Despite the lack of direct evidence, with the support of pre-existing knowledge of age-associated functional decline and senescence accumulation in organs [191–194] and systemic vasculature [195, 196] associated with these mucosal lymphoid tissues, it is exceedingly convincing that there is an age-dependent accumulation of SnCs in these sites and/or that their functionality is somehow impacted by this accumulation. A speculative supporting argument for this is that the mucosal surfaces are exposed to more environmental stressors than most other organs, which could possibly cause low-grade chronic activation of their immune system and SnCs accumulation. This could explain why we see a relatively early onset in the aging of the mucosal immune system compared to the systemic immune system [180, 181, 186, 197].
Apart from all the circumstantial and correlative evidence, more studies are required to further our understanding of the role of cellular senescence in age-associated changes in MALT and how or if senolytics can rejuvenate them.
As summarized in (Table 1), even at an organ level, the age-associated changes that contribute to immunosenescence are multifaceted with a wide variety of undesirable phenotypic manifestations. Thus, it would be ill-advised to address each of these problems individually. A more feasible and effective way to deal with immunosenescence would be to tackle the fundamental aspects of aging that drive immunosenescence. With studies showing that clearing SnCs can rejuvenate entire tissues and organs of the aged immune system [63, 140], cellular senescence is certainly one such fundamental aspect, which has the potential to address immunosenescence.
Table 1. Age-associated changes in the lymphoid organs that contribute to immunosenescence.
|Bone Marrow||↑ Senescent Hematopoietic Stem Cells||[106, 198]|
|↑ Senescent Mesenchymal Stem Cells|||
|↑ Adiposity||[83, 88, 99]|
|↑ Myelopoiesis|| [78, 80, 82]|
|↑ Oxidative Stress||[95, 96]|
|↑ DNA damage||[63, 94, 95, 108, 199]|
|↑ Inflammation||[95, 102]|
|↓ HSC functionality||[63, 68, 77, 200]|
|Thymus||↓ Structural Integrity||[111, 112]|
|↑ Senescent Thymic Epithelial Cells|||
|↑ Fibrosis||[129, 201]|
|↑ DNA damage|||
|↑ Oxidative Stress|||
|↓ Naïve T-cell turnover||[125, 126]|
|Spleen||↓ Structural Integrity|||
|↓ Macrophage Phagocytosis|||
|↑ Cellular Senescence||[50, 137]|
|↓ Migration of B-cells||[135, 141]|
|↓ Antigen Presenting Functionality||[135, 144]|
|↓ Recruitment of T-cells|||
|Lymph Nodes||↓ Number||[135, 155]|
|↓ Structural Integrity||[135, 156]|
|↓ Functionality||[158, 162, 202]|
|↑ Adiposity||[155, 156, 158]|
|↑ Fibrosis||[155, 156, 158]|
|Mucosa Associated Lymphoid Tissue||↓ Naïve B-cell repertoire|||
|↓ Naïve T-cell repertoire|||
|↑ Memory B-cells|||
|↑ Memory T-cells|||
|↓ Functionality||[188, 189]|
|↓ Dendritic Cell Number|||
|↓ Dendritic Cell Functionality||[189, 190]|
Cellular senescence, because of its involvement in several age-related dysfunctions and disorders, has become an essential area of interest in the field of aging research. Despite a great deal of assimilated knowledge on this phenomenon, there still remain unanswered questions. The role of cellular senescence in immunosenescence is one such key area needing further exploration. With few publications addressing the direct involvement of cellular senescence in specified immunological contexts, and many more studies providing evidence for a possible role of cellular senescence in impeding the function of the immune system, this is an area of research that deserves further exploration and an investment of resources.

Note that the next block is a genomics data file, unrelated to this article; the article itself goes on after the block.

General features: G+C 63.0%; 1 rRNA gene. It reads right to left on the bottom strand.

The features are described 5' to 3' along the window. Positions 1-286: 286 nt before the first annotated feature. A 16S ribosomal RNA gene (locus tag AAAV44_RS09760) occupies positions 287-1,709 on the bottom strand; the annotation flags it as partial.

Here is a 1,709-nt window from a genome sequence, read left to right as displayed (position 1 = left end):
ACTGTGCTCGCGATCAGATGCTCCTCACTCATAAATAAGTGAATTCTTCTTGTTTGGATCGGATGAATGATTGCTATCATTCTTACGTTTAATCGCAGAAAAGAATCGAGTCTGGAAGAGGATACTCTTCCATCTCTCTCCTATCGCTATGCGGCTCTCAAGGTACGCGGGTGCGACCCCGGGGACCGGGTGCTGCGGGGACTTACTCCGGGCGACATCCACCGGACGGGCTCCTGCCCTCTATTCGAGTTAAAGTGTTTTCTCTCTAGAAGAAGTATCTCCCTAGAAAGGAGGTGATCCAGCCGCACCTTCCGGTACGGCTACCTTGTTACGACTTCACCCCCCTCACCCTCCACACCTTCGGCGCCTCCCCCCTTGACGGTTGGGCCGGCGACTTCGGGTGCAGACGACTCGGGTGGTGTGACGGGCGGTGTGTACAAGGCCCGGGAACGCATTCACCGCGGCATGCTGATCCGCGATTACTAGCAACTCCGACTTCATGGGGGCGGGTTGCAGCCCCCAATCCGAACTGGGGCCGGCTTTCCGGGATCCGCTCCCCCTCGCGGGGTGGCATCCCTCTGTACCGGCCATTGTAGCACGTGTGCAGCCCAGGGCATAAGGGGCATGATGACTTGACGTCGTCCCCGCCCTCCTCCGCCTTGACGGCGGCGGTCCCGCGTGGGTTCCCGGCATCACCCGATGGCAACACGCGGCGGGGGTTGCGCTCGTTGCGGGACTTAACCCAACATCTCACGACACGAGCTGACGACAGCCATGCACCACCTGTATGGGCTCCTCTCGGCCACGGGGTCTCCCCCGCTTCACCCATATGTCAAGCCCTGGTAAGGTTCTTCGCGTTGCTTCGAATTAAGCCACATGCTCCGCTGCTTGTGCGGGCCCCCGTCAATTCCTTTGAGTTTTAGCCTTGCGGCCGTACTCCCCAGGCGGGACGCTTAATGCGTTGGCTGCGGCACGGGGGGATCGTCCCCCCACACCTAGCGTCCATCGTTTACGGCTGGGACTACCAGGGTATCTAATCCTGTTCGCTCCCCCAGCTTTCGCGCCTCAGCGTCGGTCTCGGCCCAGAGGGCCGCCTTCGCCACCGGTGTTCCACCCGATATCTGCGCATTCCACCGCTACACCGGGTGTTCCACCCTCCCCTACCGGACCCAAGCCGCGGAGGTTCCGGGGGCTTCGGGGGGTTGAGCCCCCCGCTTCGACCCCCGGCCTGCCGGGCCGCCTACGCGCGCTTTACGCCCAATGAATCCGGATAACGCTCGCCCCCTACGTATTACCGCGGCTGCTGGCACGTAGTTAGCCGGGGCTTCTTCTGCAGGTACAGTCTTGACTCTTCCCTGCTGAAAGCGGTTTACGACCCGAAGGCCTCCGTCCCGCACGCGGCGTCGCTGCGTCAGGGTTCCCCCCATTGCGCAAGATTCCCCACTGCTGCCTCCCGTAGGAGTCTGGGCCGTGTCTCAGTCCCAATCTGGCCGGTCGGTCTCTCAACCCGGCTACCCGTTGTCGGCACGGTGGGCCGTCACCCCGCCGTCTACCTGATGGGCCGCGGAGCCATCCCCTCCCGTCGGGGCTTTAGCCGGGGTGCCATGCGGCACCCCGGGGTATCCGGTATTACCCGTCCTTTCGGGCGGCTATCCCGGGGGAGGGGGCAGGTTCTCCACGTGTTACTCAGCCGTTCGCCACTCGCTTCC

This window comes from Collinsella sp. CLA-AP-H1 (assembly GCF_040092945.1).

In this proposed pursuit, there are several “low-hanging fruit”. A few such addressable questions include: Do SnCs play a direct or indirect role in age-related disparities seen in inflammatory pathological conditions like sepsis? Does SnCs accumulation in the peripheral tissues of the body impact the functionality of immune cells in the central nervous system? Can clearing SnCs hinder the pace of thymic involution? Can clearing SnCs in combination with thymic rejuvenation therapies in the elderly improve thymic function? Does cellular senescence drive age-associated autoimmunity? Can clearing SnCs or inhibiting SASP boost the functionality of different immune cells? Does cellular senescence play a direct role in the impaired vaccination efficacy in the elderly? Is there a senostatic/senolytic regimen that can be followed before and after vaccination to boost its efficacy in the elderly?
The increasing array of genetic models of SnC clearance along with a growing panel of senolytic and senostatic agents, provide a unique opportunity for scientists to answer these questions to lay a strong foundation to this new avenue of research in immunosenescence. Ultimately, gaining a deeper understanding of the interaction between cellular senescence and immunosenescence will help in the development of improved therapeutics that will aid in the conservation of our vitality as we age.
V.B. conceived and wrote the manuscript. D.Z. conceived and revised the manuscript. T.C.F. reviewed and edited the manuscript.
We thank Sahana Manohar Sindhu, Janet Wiegand and Alexandra M. Fahnlander for their critical review of the manuscript. In addition, we thank all the reviewers of the journal for their efforts to review our manuscript.
Conflicts of Interest
D.Z. is an inventor of a pending patent application for use of Bcl-xL proteolysis targeting chimeras (PROTACs) as senolytic agents, and a co-founder and stockholder of Unity Biotechnology that develops senolytics to treat age-related diseases. The other authors declare no competing interests.
This study was supported by US National Institutes of Health (NIH) grants R01CA211963 (D.Z.), R01CA219836 (D.Z.), R01AG03801 (D.Z.), AG037984 (T.C.F.), AG052258 (T.C.F.), P30AG028740 (T.C.F.); and the Evelyn F. McKnight Brain Research Foundation.